I found Second Honeymoon an enjoyable and thought provoking read.

The focus is on a woman whose youngest child has finally left home. Edie has defined herself as a mother for so long that she has no desire to be anything else. Her husband, Russell,  has his vision of how life will be now, and is eager for her to conform to his view.

Edie half-heartedly auditions for a role in a production of an Ibsen play, and (to her great surprise) gets the part. Just as she is rediscovering the actress in herself, who she had put in the backseat for many years, her children return home. As much as she’s wished for this, the experience isn’t what she expected.

Each child had their own story. I was particularly interested in Matthew, the oldest. In many ways, he is the opposite of the rest of his family– neat where they are messy, organized where they are scattered, ambitious where they are laid back. He’s got a successful girlfriend that is ready to move up in the world, and is going at a pace he can’t keep up with. He’s having a very hard time dealing with this.

Ben and Rosa are both much earlier in the process of finding out who they are and what they should be doing with themselves. Rosa is fairly newly out of an intense relationship that left her significantly in debt. Ben is moving in with his girlfriend, who isn’t quite ready to leave her mother.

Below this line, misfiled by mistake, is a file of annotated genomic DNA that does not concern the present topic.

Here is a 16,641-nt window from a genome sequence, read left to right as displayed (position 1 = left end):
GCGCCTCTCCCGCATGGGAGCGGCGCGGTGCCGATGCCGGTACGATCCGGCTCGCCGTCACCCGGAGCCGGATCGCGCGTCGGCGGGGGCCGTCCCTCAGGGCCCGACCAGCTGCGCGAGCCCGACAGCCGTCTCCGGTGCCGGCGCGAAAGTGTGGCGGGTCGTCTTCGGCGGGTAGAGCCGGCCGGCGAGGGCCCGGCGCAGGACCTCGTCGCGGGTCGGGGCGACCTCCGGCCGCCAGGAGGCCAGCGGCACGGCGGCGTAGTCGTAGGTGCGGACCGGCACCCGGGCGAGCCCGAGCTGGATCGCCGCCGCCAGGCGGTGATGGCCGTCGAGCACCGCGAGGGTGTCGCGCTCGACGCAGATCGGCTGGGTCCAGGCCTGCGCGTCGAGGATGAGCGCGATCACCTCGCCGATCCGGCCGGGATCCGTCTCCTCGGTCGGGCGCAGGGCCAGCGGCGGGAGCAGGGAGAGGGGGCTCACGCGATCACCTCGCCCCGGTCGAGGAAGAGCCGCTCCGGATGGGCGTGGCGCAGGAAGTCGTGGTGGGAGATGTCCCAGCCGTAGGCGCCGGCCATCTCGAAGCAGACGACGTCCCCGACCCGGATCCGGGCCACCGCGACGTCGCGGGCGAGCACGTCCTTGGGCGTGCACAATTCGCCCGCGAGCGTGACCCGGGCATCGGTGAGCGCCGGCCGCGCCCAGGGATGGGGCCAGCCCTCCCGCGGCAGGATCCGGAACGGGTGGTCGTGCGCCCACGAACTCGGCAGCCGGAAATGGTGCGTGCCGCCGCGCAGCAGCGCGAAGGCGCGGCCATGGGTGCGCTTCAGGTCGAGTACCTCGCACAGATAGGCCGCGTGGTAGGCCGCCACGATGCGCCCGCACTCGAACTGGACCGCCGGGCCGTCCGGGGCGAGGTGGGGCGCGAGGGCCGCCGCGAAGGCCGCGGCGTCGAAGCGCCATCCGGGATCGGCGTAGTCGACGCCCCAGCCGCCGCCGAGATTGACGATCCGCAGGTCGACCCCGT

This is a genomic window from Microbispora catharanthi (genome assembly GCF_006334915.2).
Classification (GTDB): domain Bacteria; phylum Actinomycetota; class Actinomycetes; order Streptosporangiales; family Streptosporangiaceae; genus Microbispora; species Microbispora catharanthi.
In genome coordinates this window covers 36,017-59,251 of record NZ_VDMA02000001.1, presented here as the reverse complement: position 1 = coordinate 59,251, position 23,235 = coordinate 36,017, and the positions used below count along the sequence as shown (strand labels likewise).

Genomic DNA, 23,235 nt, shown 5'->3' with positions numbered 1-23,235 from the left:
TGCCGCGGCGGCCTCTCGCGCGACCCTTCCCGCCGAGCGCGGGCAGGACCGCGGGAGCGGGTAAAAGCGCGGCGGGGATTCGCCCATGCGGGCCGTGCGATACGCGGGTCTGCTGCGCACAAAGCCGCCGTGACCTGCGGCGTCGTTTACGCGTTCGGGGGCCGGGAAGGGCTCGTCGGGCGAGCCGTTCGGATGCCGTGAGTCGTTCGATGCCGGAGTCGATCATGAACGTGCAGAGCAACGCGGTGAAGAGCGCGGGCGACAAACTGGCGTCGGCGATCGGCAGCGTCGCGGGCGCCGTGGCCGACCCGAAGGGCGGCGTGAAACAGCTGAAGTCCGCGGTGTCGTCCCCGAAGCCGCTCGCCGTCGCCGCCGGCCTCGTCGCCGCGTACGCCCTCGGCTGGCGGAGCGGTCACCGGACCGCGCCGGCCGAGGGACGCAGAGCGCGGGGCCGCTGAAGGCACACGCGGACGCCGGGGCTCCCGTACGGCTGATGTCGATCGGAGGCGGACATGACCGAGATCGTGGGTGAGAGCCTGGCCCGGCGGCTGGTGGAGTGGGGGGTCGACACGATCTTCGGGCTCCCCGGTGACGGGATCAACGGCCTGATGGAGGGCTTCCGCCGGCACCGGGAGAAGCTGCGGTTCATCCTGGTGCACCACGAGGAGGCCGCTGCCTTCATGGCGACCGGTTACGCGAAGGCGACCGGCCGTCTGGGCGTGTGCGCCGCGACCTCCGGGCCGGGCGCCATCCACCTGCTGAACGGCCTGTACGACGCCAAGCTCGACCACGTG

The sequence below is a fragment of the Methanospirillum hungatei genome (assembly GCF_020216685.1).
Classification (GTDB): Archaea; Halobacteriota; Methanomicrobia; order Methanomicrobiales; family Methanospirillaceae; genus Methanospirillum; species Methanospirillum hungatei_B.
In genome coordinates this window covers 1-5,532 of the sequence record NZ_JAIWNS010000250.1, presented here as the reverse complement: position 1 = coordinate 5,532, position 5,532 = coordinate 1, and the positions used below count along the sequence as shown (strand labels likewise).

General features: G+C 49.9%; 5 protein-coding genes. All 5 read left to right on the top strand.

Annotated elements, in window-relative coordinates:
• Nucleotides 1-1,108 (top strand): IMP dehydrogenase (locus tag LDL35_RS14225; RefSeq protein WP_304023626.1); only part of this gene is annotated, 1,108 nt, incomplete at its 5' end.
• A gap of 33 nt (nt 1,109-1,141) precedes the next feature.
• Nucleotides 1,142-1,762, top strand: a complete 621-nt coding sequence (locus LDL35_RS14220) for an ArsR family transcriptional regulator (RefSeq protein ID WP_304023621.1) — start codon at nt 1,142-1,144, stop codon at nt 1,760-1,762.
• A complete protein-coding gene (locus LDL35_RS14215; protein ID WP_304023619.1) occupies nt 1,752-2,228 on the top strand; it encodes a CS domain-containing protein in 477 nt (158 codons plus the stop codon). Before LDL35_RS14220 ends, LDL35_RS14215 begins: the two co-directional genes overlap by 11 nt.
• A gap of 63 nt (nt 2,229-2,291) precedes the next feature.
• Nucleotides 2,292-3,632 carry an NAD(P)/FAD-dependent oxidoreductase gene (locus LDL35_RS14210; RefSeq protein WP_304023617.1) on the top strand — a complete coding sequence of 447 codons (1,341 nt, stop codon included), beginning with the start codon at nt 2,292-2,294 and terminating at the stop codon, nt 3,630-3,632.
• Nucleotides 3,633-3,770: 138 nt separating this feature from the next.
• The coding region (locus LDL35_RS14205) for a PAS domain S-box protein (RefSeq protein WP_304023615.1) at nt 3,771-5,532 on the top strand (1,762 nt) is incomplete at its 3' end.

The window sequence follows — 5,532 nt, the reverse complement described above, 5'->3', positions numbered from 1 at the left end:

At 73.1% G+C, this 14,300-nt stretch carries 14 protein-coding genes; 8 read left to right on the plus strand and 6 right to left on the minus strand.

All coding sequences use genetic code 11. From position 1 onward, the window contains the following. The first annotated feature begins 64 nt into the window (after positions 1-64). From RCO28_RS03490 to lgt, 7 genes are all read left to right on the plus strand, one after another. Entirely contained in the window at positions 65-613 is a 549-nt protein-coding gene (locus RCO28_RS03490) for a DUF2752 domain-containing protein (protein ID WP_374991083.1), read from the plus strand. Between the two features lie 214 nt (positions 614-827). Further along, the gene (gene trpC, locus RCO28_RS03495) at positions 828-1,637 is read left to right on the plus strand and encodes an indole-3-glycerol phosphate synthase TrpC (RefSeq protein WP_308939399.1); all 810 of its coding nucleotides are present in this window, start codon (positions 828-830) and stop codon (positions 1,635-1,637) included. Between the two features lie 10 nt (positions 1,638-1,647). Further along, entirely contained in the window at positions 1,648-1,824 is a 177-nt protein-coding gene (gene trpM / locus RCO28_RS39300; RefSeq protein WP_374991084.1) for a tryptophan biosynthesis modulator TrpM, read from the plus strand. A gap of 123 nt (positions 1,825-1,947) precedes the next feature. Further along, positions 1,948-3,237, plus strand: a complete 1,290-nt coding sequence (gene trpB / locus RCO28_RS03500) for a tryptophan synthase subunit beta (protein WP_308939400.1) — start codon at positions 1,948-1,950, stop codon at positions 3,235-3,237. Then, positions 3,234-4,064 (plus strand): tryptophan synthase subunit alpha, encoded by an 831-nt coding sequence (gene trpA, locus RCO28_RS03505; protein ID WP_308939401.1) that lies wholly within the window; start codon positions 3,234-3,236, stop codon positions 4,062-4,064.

These characters and more are what made the book work. They had interesting stories. They were each flawed while still being sympathetic. I was interested in where they ended up, even while recognizing the mistakes they made in getting there.

To me, the book reflected the importance of control over ones own life. The characters making their own choices about how they were living had a much easier time coping than those at the mercy of circumstances.

Edie did not choose her empty nest and is miserable.  After they return, she is briefly happy until she realizes that having grown children around is not the same, and begins to take control of her life.  Mathew and Ben both choose to use their childhood home as a place to regroup and move forward, while Rosa only returns home when she has no other options.  Russell celebrates the arrival of the next phase of his and Edie’s life together with very specific ideas as to how it will look, and is also unhappy when events don’t play our as he envisions.

Even though I’m at a different point in my life than Edie is in hers, I could still identify.  I’ve been extremely involved in my daughter’s life, and now that she’s in middle school, I need to start to step back and find another identity to add to the one that has dominated the last 11 years– mother.

book clubI read Second Honeymoon for my Book Club L.

We all liked the book, and enjoyed talking about it.  We all are mothers, and appreciated the warning that Edie’s character gave us.  Out opinions of the other storylines varied, with some spirited discussion on the Matthew and Ruth thread. Several members expressed interest in reading other books by this author.

Our membership has recently jumped after being stable for a long time, and I think I’m going to have to play a more active role as moderator, at least for a while, since we kept breaking off into different conversations.  Anyone have any tips for me?

 
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Posted by on September 26, 2009 in Book Club, books, L, reviews